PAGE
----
Curious Objects: The Life and Labor of Enslaved Potter Dave Drake, With Ethan Lasser

Benjamin Miller Curious Objects

In 1834 a law was passed in South Carolina that prohibited enslaved people from reading or writing. The punishment for transgressors? Fifty lashes. That same year, Dave Drake, an enslaved potter at work in Edgefield County—near what is today Lake Strom Thurmond—inscribed his first poem on a large stoneware jug. In this episode of the podcast, Ethan Lasser, chair of the Arts of the Americas Department at the Museum of Fine Arts, Boston, tells Dave’s story and that of an 1857 storage jar that bears the epigrammatic lines: “I made this Jar for Cash-/ though its called lucre trash/ Dave.”

Check out some more poems by Dave the Potter.

Storage jar made by Dave Drake (or Dave the Potter) (American, c. 1800–c. 1870) for Lewis J. Miles Pottery, Edgefield County, South Carolina, 1857. Stoneware with alkaline glaze; height 19, diameter 17 ¾ inches. Museum of Fine Arts, Boston, Harriet Otis Cruft Fund and Otis Norcross Fund.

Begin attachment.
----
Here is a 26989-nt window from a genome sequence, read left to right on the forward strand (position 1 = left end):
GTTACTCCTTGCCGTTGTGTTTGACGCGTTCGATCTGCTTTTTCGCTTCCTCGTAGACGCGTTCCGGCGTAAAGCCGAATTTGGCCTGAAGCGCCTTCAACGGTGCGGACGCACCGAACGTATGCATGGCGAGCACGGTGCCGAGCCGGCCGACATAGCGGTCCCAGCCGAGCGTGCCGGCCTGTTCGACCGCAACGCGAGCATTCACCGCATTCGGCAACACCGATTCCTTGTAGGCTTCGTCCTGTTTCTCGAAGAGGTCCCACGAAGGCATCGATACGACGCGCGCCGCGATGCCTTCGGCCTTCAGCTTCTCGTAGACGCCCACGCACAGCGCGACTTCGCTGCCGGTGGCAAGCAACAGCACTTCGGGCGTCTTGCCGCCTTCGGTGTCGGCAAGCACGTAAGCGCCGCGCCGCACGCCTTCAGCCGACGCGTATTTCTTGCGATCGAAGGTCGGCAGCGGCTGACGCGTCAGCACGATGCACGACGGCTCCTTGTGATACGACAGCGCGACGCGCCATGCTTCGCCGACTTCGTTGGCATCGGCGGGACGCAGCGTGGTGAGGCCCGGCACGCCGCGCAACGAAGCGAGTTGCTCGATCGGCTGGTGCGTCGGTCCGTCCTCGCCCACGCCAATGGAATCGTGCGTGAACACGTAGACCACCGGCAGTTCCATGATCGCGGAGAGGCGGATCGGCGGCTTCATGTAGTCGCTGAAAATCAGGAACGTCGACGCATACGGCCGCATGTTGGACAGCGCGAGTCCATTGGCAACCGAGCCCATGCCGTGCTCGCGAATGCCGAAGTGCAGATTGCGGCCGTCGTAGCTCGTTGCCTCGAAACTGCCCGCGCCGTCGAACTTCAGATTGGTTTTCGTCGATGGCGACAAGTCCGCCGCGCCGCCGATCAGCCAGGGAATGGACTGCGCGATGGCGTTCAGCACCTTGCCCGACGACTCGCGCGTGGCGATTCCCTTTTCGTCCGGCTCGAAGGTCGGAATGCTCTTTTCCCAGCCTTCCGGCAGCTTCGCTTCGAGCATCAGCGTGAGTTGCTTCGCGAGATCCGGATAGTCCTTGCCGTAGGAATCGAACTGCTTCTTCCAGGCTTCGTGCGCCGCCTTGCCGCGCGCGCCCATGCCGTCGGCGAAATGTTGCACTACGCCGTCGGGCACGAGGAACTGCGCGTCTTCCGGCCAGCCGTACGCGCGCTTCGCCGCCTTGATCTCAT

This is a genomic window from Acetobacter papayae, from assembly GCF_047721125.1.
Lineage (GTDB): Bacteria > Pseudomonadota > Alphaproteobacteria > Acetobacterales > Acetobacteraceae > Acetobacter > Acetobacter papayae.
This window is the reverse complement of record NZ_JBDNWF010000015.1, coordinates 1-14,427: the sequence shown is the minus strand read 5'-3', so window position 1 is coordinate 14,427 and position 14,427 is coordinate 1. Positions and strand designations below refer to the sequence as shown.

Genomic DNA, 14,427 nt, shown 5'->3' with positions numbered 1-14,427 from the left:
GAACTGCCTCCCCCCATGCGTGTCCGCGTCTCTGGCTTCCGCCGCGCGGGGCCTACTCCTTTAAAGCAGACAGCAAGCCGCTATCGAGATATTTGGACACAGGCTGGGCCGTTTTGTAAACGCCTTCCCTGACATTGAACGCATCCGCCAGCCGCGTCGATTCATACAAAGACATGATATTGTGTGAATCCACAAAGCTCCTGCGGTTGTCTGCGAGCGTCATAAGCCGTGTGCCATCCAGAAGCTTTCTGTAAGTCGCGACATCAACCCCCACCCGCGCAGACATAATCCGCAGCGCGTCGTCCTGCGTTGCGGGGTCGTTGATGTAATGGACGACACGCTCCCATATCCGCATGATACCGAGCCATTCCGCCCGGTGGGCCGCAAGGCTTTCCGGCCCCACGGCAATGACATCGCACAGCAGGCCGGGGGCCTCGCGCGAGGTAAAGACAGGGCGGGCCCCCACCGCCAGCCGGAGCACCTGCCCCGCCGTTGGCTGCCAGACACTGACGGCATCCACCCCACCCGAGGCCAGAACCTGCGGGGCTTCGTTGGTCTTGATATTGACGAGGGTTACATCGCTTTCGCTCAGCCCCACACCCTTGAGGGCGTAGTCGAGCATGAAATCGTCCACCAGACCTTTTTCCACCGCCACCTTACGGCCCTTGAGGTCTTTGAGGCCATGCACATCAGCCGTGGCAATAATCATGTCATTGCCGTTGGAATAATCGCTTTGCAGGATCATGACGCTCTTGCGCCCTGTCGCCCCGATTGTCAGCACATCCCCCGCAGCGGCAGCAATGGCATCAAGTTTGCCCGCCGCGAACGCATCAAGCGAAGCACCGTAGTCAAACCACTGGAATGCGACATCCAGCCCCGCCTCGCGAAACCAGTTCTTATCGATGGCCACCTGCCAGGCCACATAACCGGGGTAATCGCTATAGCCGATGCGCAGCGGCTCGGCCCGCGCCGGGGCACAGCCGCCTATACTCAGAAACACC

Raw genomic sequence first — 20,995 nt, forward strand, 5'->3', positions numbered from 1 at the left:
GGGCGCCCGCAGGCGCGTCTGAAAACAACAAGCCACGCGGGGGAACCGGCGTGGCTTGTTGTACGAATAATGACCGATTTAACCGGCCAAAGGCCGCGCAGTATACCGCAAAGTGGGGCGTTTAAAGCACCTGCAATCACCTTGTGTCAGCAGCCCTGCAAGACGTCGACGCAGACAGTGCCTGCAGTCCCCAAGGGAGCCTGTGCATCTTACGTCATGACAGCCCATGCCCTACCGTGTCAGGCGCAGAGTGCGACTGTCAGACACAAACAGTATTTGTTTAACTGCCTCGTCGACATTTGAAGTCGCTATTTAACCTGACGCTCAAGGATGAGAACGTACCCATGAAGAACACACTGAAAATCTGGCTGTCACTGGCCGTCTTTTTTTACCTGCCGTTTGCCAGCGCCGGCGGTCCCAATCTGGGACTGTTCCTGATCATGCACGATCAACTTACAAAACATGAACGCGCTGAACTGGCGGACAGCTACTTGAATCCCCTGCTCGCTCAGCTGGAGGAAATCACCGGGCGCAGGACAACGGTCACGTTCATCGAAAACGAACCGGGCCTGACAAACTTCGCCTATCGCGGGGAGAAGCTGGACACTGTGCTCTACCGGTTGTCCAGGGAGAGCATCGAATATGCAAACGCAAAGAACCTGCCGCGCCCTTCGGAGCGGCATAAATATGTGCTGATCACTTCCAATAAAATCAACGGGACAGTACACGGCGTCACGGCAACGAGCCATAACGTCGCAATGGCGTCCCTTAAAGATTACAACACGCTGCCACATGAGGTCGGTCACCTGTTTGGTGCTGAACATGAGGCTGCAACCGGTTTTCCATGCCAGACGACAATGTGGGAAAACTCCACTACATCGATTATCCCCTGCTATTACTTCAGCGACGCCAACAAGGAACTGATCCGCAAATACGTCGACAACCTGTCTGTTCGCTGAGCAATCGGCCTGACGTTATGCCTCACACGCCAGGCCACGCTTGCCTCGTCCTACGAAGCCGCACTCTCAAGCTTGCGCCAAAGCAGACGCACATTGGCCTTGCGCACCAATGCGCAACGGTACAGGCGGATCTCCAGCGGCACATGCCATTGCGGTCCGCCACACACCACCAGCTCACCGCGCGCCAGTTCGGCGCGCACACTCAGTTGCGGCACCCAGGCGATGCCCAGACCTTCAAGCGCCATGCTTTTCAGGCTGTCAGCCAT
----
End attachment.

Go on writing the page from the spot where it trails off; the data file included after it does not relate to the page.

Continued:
Ethan Lasser.

Ethan W. Lasser is the John Moors Cabot Chair of the Arts of the Americas Department at the Museum of Fine Arts, Boston. As a curator, scholar and teacher, Lasser is committed to putting forward new narratives of American art that question existing assumptions and propose new ways of thinking about the past. In his prior positions at the Harvard Art Museums and the Chipstone Foundation, Lasser curated exhibitions on collecting in early America, nineteenth century African American art (with Theaster Gates Jr.) and the journalistic eye of Winslow Homer. Lasser is a graduate of Williams College and received a PhD in art history from Yale University.